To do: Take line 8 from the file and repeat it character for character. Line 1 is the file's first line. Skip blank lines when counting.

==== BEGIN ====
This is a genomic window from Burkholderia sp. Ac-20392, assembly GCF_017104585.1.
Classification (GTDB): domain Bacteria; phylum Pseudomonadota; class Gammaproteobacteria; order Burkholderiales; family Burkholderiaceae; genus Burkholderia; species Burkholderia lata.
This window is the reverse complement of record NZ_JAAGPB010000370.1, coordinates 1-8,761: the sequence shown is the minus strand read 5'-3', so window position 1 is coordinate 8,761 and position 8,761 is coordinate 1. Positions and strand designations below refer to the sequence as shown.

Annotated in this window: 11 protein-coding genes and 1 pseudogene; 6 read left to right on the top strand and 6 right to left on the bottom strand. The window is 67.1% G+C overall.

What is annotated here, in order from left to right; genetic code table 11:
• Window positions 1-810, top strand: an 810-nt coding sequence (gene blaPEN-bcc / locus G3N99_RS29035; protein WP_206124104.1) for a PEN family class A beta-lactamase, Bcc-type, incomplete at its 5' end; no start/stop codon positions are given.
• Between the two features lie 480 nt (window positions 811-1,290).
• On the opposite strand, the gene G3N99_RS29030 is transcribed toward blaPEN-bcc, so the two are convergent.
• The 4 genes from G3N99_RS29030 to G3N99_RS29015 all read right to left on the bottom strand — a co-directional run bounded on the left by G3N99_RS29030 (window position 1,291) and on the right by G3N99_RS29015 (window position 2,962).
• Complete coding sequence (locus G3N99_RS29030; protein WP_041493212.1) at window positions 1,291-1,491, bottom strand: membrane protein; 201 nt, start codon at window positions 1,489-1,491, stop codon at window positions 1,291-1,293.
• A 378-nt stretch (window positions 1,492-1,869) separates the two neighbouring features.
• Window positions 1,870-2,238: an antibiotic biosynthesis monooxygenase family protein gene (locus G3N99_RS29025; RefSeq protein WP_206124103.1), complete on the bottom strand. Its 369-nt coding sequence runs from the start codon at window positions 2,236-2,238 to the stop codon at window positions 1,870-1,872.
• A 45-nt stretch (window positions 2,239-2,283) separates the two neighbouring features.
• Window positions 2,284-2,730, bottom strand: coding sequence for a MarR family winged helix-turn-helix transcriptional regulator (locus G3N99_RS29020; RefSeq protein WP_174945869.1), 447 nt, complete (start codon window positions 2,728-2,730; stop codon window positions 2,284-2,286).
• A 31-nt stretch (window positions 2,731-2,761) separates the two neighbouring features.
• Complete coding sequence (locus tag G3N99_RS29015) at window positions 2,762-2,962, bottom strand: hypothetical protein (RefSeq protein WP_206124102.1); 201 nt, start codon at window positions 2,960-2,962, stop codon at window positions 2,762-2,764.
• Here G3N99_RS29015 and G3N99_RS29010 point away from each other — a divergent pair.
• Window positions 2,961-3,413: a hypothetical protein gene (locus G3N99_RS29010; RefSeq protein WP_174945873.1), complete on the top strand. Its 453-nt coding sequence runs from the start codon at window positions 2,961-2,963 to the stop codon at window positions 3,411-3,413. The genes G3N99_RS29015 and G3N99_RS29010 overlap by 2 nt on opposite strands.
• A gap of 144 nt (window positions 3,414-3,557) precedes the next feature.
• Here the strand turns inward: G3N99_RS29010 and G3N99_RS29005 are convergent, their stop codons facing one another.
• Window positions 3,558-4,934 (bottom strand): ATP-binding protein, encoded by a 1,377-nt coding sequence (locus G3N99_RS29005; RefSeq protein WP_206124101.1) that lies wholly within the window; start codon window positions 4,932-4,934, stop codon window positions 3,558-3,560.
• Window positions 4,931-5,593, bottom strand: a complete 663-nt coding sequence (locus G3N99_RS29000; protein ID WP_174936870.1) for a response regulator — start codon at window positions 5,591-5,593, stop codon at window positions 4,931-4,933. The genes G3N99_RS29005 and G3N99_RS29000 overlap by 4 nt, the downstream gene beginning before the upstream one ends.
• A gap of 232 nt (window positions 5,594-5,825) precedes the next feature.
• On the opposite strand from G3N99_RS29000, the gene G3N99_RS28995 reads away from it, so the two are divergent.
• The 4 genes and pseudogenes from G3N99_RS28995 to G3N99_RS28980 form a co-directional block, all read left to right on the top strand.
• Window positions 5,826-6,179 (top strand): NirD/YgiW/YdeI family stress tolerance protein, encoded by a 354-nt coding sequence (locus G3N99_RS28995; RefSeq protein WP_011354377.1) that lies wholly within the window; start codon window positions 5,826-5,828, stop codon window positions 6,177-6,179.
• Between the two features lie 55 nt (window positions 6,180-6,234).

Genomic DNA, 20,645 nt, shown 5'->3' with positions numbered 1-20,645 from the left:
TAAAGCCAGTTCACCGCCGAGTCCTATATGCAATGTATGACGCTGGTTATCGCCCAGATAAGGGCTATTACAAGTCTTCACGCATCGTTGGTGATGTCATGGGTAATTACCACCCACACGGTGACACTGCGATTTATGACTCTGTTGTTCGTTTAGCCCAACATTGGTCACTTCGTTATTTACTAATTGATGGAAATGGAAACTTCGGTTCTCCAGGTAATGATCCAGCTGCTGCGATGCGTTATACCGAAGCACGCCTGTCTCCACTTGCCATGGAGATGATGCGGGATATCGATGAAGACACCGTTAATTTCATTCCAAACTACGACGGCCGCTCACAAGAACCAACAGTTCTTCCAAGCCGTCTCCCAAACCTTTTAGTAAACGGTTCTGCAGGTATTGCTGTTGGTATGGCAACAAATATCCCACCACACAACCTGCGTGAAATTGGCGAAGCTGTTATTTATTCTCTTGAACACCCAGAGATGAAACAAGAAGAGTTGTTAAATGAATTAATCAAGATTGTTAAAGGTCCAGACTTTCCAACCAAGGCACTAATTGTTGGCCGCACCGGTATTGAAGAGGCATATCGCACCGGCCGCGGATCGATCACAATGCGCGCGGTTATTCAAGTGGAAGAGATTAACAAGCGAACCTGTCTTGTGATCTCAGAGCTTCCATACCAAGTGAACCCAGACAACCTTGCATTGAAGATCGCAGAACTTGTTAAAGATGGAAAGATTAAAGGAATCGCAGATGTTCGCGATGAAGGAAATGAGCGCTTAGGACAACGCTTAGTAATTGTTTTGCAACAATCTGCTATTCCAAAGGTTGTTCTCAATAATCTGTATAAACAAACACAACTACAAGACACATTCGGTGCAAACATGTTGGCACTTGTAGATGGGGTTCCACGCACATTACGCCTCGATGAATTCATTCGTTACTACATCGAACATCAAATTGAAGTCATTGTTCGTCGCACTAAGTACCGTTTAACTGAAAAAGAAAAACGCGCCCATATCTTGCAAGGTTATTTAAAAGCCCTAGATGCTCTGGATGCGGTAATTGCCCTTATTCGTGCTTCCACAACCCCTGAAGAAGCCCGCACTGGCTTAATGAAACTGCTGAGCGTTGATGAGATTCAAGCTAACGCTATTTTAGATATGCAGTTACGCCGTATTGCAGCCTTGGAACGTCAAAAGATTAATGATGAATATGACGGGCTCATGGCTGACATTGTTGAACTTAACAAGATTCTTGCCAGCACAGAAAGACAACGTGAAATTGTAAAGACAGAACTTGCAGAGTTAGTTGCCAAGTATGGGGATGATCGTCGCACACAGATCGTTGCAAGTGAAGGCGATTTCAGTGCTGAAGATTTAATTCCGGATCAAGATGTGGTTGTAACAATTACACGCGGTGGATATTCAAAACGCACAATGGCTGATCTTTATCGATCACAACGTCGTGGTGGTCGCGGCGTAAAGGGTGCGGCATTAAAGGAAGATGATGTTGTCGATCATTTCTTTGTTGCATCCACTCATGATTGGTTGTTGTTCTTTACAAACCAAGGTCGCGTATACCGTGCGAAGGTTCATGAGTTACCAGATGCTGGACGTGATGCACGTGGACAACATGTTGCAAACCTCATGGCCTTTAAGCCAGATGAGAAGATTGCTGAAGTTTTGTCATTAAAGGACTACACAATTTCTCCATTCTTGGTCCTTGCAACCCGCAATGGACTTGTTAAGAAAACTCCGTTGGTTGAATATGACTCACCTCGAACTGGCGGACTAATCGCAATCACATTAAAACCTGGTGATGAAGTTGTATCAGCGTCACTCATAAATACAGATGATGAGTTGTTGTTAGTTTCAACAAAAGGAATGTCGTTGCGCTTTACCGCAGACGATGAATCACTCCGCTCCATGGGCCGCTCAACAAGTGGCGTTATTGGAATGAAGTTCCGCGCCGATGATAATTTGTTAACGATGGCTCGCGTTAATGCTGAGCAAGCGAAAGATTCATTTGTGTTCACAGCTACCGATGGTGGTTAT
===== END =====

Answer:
• On the opposite strand, the gene G3N99_RS29030 is transcribed toward blaPEN-bcc, so the two are convergent.